In our work building a new urban practice to get better results low-income people, we’re seeing the importance of culture change and mindset shifts first hand. One of the most effective ways to get better results at scale is to change how people interpret, interact with, and address the underlying problems. When it comes to ensuring low-income people are employed on pathways to quality jobs, this means that businesses, higher education institutions, parents, guardians and other key stakeholders will need to shift aspects of their mindset toward the goal of employing people in quality jobs.
Earlier in the spring, Living Cities and StriveTogether convened partnerships from Greater Cincinnati and Northern Kentucky, Northeast Indiana and Albuquerque as a part of our efforts to build and support a cohort of employment-focused collective impact partnerships.
Over the course of the day and a half, we learned how each local effort is improveing their local employment outcomes. We noticed that all three efforts were grappling with a common question: What degree of culture change is needed for communities to ensure more people are able to land good jobs?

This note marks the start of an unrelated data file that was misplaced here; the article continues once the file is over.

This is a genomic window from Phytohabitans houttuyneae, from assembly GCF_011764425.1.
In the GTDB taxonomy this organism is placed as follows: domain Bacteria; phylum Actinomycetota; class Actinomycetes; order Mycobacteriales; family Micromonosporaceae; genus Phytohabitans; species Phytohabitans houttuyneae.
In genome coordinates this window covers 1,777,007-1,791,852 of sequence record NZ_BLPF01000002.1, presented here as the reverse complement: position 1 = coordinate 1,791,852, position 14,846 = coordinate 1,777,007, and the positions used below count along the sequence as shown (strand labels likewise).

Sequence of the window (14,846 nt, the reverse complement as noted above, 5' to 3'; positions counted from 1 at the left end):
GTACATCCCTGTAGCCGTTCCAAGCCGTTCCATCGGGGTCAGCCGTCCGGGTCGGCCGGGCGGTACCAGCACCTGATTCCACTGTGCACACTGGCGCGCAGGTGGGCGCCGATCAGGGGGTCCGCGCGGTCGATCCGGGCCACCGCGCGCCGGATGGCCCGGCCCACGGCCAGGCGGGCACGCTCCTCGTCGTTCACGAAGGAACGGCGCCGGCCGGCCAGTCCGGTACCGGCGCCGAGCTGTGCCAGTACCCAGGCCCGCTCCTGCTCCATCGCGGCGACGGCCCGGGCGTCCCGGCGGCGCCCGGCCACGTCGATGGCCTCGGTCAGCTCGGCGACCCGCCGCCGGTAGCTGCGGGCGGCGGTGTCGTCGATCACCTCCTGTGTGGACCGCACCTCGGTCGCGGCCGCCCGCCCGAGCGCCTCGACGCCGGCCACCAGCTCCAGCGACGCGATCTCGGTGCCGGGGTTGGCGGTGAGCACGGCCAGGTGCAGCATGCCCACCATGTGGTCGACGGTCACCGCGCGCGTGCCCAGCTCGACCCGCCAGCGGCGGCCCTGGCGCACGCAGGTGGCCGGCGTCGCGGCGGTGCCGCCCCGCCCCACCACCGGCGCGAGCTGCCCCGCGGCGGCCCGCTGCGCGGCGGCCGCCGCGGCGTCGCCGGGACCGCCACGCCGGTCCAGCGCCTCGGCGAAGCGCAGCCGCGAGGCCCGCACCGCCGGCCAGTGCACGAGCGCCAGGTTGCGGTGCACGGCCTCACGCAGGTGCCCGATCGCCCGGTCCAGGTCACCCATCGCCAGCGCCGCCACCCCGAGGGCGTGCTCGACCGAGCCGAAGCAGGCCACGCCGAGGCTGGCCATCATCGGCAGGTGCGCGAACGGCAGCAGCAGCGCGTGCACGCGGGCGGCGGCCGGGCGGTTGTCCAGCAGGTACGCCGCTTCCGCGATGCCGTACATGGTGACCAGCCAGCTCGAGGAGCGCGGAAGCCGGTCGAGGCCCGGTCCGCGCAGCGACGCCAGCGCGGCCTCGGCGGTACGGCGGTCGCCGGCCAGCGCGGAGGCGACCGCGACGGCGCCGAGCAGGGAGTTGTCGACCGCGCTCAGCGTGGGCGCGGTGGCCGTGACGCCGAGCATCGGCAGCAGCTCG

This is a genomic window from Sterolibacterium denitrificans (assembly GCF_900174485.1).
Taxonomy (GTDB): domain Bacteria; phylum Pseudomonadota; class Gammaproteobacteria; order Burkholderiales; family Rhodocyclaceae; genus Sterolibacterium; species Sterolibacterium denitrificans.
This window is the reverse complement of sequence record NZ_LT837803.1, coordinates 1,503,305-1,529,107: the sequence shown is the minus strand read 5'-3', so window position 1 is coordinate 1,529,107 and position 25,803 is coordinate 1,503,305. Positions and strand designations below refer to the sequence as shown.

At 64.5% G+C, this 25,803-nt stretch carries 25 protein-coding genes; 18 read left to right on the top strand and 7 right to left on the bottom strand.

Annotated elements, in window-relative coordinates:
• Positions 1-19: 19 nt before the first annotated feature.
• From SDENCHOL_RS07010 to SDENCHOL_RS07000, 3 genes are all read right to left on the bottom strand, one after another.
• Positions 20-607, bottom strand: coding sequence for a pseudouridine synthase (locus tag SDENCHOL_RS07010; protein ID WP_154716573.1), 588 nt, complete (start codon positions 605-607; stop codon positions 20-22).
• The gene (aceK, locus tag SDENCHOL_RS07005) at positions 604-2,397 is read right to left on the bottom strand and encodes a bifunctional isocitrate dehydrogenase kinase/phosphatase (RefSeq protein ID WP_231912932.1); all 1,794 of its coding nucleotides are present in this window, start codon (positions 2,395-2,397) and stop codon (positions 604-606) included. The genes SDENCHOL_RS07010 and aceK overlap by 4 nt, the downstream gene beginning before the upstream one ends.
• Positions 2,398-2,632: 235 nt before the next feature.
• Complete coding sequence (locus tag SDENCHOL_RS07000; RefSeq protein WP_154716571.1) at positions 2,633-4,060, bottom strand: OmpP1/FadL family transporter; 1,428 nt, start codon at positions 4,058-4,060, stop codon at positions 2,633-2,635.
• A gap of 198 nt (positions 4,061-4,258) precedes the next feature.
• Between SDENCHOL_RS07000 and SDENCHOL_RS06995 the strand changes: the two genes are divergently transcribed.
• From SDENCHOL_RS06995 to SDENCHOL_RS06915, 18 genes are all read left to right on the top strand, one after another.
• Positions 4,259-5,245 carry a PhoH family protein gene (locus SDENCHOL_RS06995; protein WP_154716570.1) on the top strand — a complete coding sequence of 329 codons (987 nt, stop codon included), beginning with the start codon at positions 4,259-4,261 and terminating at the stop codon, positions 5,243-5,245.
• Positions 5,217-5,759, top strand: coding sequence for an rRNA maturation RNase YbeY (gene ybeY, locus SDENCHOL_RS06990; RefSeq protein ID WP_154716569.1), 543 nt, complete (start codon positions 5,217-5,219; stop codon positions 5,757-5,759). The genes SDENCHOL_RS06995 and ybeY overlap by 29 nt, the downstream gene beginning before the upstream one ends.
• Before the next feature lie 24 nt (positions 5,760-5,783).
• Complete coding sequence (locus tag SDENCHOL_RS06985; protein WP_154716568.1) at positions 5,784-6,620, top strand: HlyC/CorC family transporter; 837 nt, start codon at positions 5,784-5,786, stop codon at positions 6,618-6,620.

As Donella Meadows and other proponents of systems thinking argue, the key to changing systems is just as much cultural (relating to values, norms, and beliefs) as it is structural (relating to policies, practices and institutions). In other words, to change how our current systems work, we need to change the hearts and minds of everyone involved. The mindsets we hold give rise to the policies and behaviors that form the greater system, and so by shifting these perspectives, we can rebuild systems more equitably and produce better results for all. To equitably improve employment outcomes in a given place, all stakeholders at the table will need to shift their mindsets a bit.